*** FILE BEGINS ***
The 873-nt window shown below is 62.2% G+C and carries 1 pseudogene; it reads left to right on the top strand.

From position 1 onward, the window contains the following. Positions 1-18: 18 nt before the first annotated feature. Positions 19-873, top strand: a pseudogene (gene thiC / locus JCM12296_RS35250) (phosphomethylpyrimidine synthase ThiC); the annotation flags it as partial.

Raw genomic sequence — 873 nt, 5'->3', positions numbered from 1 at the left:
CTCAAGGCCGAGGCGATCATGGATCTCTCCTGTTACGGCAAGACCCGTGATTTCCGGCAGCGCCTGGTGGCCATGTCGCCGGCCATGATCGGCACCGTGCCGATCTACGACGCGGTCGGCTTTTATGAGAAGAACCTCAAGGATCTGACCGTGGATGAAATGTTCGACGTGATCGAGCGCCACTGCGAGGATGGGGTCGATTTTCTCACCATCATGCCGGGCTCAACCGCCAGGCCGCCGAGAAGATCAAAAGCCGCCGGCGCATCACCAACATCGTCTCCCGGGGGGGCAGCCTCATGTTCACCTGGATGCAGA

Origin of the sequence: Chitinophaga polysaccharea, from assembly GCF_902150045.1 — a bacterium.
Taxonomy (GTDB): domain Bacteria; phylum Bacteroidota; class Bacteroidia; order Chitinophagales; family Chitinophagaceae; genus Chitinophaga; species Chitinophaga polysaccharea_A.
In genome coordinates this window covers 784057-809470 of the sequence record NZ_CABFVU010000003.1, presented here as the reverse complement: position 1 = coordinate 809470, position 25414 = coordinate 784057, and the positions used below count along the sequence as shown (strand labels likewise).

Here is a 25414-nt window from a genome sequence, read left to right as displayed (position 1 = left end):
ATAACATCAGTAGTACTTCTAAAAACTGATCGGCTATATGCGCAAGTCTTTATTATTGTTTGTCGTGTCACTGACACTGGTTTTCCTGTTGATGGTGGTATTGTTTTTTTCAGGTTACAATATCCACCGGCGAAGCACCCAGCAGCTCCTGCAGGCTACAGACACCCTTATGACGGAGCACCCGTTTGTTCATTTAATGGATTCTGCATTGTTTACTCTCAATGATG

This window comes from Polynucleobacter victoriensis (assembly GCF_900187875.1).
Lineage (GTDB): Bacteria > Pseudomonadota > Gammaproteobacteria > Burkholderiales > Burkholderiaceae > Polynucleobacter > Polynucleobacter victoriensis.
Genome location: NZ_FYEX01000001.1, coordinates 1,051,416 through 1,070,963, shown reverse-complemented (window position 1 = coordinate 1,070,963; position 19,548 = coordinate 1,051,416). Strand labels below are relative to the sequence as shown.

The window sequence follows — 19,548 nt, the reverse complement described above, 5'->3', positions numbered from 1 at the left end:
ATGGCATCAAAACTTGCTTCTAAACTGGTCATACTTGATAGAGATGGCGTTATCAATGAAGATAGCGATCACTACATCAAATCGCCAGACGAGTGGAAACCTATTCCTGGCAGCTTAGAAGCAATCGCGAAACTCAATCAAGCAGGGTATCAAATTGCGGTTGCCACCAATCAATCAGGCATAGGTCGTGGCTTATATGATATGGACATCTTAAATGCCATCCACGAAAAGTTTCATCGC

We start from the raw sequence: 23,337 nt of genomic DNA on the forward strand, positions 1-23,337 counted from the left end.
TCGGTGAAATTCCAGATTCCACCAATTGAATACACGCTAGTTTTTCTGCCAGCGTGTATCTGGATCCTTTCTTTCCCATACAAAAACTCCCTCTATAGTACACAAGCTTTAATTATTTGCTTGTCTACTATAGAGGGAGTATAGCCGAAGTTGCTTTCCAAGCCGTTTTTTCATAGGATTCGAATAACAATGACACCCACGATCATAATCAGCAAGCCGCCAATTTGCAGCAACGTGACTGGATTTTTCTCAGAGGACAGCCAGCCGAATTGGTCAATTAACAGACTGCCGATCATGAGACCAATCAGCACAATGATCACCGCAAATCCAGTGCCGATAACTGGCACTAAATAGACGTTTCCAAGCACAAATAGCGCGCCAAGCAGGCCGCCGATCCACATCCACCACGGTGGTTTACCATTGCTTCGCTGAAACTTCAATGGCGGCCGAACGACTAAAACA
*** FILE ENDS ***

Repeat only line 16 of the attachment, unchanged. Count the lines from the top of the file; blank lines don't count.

TCGGTGAAATTCCAGATTCCACCAATTGAATACACGCTAGTTTTTCTGCCAGCGTGTATCTGGATCCTTTCTTTCCCATACAAAAACTCCCTCTATAGTACACAAGCTTTAATTATTTGCTTGTCTACTATAGAGGGAGTATAGCCGAAGTTGCTTTCCAAGCCGTTTTTTCATAGGATTCGAATAACAATGACACCCACGATCATAATCAGCAAGCCGCCAATTTGCAGCAACGTGACTGGATTTTTCTCAGAGGACAGCCAGCCGAATTGGTCAATTAACAGACTGCCGATCATGAGACCAATCAGCACAATGATCACCGCAAATCCAGTGCCGATAACTGGCACTAAATAGACGTTTCCAAGCACAAATAGCGCGCCAAGCAGGCCGCCGATCCACATCCACCACGGTGGTTTACCATTGCTTCGCTGAAACTTCAATGGCGGCCGAACGACTAAAACA